Natural Resources and Energy Paper
The first national park in the United States was the Yellowstone National Park, which was created in 1872. At this time, the concept of a national park was new for people. However, it was a great concept because it allowed people the ability to preserve and protect the best of what they had for the benefit and enjoyment of all future generations. Yellowstone National Park is located in a rugged region where the states of Idaho, Wyoming, and Montana come together. This rugged region is made up of alpine and sub-alpine forests, as well as, mountains of high elevation. Recognized for its ecological value, Yellowstone National Park was designated as a Biosphere Reserve in 1976; a biosphere reserve is an environmental area which is highly sensitive and has protected status, which is managed primarily to preserve natural ecological conditions. This paper on Yellowstone National Park will be discussing the impacts associated with agriculture, the effects that a growing human population can have on the resources of an ecosystem, a management practice to help with sustainability, the risks and benefits for extracting renewable and nonrenewable energy resource for the ecosystem, and management practices for sustainability and conservation of natural resources and energy. Impacts Associated with Agriculture
The Yellowstone National Park is home to many large animals such as the bison, elk, grizzly bear, and wolf. The enactment of legislation designed to protect game resources called upon Yellowstone National Park to supply elks to other ranges that were not suitable for agriculture. Yellowstone National Park is a prime location to use for trapping and restocking purposes because elks are not like cattle and cannot be herded for capture (United States Department of the Interior, 2004). Because the winter snow drives the elk to lower elevations with limited forage, the winter months are the only time elks can be captured (United States Department of the Interior, 2004). Effects of a Growing Human Population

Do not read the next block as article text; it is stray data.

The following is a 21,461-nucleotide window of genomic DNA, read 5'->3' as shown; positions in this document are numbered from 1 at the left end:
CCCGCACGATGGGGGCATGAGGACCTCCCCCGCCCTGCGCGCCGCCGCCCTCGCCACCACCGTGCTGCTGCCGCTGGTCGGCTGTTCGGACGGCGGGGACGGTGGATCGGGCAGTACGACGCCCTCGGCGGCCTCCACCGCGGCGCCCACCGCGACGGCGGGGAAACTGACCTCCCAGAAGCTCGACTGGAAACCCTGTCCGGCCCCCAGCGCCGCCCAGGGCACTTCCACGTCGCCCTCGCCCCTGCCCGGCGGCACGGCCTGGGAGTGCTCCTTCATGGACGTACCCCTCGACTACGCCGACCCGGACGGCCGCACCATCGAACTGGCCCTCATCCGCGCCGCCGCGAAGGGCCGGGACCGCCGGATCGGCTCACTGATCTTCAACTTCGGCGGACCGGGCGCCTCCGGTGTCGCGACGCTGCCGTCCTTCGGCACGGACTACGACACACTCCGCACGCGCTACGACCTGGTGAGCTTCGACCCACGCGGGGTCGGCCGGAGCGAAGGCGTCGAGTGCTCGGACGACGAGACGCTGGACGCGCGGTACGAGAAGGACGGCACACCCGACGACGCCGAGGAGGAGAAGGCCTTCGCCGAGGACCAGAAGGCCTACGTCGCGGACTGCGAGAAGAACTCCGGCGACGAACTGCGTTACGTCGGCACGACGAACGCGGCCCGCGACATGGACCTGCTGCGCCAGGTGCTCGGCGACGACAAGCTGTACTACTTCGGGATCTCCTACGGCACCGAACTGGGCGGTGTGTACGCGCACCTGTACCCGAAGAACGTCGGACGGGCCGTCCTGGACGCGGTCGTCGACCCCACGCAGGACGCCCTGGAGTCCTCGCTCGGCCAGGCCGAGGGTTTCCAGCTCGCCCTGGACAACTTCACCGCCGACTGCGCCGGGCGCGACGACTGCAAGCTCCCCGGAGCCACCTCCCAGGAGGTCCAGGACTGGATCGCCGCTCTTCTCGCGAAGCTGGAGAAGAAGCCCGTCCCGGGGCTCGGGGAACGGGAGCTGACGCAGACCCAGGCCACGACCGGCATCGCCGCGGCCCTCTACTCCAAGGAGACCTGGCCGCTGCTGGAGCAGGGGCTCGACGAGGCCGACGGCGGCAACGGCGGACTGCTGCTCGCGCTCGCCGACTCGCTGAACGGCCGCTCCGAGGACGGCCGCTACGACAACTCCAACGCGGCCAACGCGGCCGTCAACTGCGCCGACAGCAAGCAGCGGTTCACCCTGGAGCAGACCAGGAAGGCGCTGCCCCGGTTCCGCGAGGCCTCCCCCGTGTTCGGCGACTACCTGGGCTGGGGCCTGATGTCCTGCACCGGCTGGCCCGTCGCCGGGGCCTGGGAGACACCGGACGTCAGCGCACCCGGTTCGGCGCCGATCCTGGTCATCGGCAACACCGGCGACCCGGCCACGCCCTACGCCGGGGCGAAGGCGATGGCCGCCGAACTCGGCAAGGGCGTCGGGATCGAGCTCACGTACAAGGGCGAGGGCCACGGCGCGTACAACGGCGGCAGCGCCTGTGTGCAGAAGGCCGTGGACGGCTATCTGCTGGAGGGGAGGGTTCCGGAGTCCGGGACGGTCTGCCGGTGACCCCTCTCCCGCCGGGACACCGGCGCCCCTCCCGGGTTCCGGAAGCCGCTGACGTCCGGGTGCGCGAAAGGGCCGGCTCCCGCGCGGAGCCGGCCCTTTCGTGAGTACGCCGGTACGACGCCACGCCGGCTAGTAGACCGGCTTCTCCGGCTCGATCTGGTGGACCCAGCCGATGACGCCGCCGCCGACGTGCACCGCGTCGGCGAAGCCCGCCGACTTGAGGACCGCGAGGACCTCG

When the human population grows, it affects the ecosystem’s resources. Science has proven that the human population growth has been a part of global warming. At Yellowstone National Park, the population of Blotched Tiger Salamanders (Ambystoma tigrinum melanostictum) has suffered from the effects of global warming (McMenamin & Hadly, 2012). McMenamin and Hadly’s study used “ancient and modern mitochondrial haplotype diversity to model the effective size of this amphibian population through recent geological time and to assess past responses to climatic changes in the region.” (McMenamin & Hadly, 2012, para. ). They used subfossils in northern Yellowstone National Park collected from Cave Lamar to analyze almost 700 “base pairs of mitochondrial sequence” (McMenamin & Hadly, 2012, para. ). Through their simulations they found that” regional mitochondrial diversity has remained relatively constant even through climatic fluctuations of recent millennia”. According to McMenamin, Hadly, and Wright (2008), climate warming causes decrease in effective moisture which in turn causes changes in development and phenology, loss of pond habitat and increased risk of disease which ultimately causes the loss of amphibian populations. In addition, impacts on the environment which include habitat degradation are continuing to be affected by global warming (McMenamin, Hadly, & Wright, 2008). Since the early 1990’s “the number of salamander populations has fallen by nearly half”, “thus, it is crucial that we elucidate the ways in which climatic change and ensuing habitat change already have impacted amphibian species” (McMenamin, Hadly, & Wright, 2008, para. ). If we do nothing to save the habitat of the Blotched Tiger Salamanders we will eventually cause them to die out at Yellowstone National Park because of the pollution we did to cause global warming. Management Practice for Sustainability and...
References: McMenamin, S. K., & Hadly, E. A. (2012). Ancient DNA Assessment of Tiger Salamander Population in Yellowstone National Park. Plos ONE, 7(3), 1-6. doi:10.1371/journal.pone.0032763
McMenamin, S.K., Hadly, E.A., & Wright, C.K
National Park Service. (2012). Purpose of the strategic plan. Retrieved from http://www.nps.gov/yell/parkmgmt/sustainability-purpose.htm
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